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Among adherents of Zen, the origin of Zen Buddhism is ascribed to a story, known in English as the Flower Sermon, in which Śākyamuni Buddha (Siddhartha Gautama) transmits direct prajñā (wisdom) to the disciple Mahākāśyapa. In the original Sino-Japanese, the story is called nengemishō (拈花微笑, literally "pick up flower, subtle smile"). In the story, Śākyamuni gives a wordless sermon to his disciples (sangha) by holding up a white flower. No one in the audience understands the Flower Sermon except Mahākāśyapa, who smiles. Within Zen, the Flower Sermon communicates the ineffable nature of tathātā (suchness) and Mahākāśyapa's smile signifies the direct transmission of wisdom without words. Śākyamuni affirmed this by saying:
I possess the true Dharma eye, the marvelous mind of Nirvana, the true form of the formless, the subtle [D]harma [G]ate that does not rest on words or letters but is a special transmission outside of the scriptures. This I entrust to Mahākāśyapa.
Zen developed as a form of Buddhism that concentrated on direct experience rather than creeds, doctrines, or intellectual analysis. Zen is essentially an exploratory methodology for mapping consciousness, a meditative tradition that foregrounds direct experience of tathātā which may only be afforded by the entrance of the "gateless" Dharma Gate.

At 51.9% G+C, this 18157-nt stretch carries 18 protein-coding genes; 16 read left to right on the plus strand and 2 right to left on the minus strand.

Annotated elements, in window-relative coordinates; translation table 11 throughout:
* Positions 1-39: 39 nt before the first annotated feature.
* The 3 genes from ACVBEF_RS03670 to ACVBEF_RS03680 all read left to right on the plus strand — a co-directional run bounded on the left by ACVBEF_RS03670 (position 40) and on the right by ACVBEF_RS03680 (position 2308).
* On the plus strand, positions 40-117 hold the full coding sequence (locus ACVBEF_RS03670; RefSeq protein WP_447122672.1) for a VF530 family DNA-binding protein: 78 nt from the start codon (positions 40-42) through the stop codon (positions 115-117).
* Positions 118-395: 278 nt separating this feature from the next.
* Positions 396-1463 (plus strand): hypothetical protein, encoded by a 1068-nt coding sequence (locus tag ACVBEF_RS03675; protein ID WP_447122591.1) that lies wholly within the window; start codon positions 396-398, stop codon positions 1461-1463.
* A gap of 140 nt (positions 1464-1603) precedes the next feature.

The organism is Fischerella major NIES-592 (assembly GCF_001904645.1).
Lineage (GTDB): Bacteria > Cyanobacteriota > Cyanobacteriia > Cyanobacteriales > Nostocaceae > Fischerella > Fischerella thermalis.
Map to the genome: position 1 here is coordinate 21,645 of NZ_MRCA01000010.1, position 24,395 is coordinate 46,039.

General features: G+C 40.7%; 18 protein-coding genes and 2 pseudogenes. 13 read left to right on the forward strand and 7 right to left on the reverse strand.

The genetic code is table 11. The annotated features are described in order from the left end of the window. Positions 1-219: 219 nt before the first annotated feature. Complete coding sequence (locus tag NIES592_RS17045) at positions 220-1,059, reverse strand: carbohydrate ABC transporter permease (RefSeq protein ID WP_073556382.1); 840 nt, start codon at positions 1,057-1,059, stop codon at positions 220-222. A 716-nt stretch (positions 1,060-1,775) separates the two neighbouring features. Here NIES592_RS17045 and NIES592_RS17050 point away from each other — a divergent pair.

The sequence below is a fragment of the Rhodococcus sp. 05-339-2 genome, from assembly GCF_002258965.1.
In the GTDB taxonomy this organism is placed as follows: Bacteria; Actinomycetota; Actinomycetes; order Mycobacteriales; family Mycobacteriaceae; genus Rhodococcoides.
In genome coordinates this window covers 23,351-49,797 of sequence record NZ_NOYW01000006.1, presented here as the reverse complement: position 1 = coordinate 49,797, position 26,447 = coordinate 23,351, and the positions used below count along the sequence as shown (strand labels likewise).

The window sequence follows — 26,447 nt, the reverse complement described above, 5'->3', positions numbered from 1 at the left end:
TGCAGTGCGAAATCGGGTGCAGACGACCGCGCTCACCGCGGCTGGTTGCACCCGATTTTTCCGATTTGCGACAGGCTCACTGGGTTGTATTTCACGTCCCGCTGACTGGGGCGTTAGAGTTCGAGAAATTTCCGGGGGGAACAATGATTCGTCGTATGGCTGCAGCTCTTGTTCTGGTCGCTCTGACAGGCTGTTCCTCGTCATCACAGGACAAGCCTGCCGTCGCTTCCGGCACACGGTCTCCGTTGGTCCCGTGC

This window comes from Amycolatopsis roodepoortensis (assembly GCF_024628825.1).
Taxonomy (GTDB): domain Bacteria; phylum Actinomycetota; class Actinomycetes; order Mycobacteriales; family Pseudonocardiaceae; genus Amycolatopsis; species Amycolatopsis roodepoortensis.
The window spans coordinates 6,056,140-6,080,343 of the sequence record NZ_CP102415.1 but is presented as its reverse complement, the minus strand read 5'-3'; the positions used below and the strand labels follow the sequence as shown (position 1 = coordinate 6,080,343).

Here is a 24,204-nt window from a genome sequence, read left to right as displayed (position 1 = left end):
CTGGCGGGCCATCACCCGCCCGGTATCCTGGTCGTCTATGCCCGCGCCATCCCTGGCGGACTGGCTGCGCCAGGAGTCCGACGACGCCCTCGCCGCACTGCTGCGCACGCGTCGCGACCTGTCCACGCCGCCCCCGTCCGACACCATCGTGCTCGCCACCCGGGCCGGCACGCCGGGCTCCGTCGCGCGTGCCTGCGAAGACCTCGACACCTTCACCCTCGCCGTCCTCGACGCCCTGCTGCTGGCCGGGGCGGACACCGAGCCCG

One day the Buddha silently held up a flower before the assembled throng of his disciples. This was the famous "Flower Sermon." Formally speaking, much the same thing happened in Eleusis when a mown ear of grain was silently shown. Even if our interpretation of this symbol is erroneous, the fact remains that a mown ear was shown in the course of the mysteries and that this kind of "wordless sermon" was the sole form of instruction in Eleusis which we may assume with certainty.
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- Southern School
- Heinrich Dumoulin (2005). Zen Buddhism: a history. p. 9. ISBN 0-941532-89-5.
- Great religions of the world. Center for Distance Learning. Tarrant County College District, p.11
- Jung, C. G. & Kerényi, C. (2005). Essays on a Science of Mythology: The Myth of the Divine Child and the Mysteries of Eleusis. Routledge; 2 edition. ISBN 0-415-26742-0. Routledge, p. 179. Source:  (accessed: November 28, 2007)
- William Harmless (2007). Mystics. Oxford University Press. p. 192.
- Welter, Albert. 2000. Mahākāśyapa’s Smile: Silent Transmission and the Kung-an (Kōan) Tradition. In The Kōan: Texts and Contexts in Zen Buddhism, edited by Steven Heine & Dale S. Wright. Oxford and New York: Oxford University Press, pp. 75–109.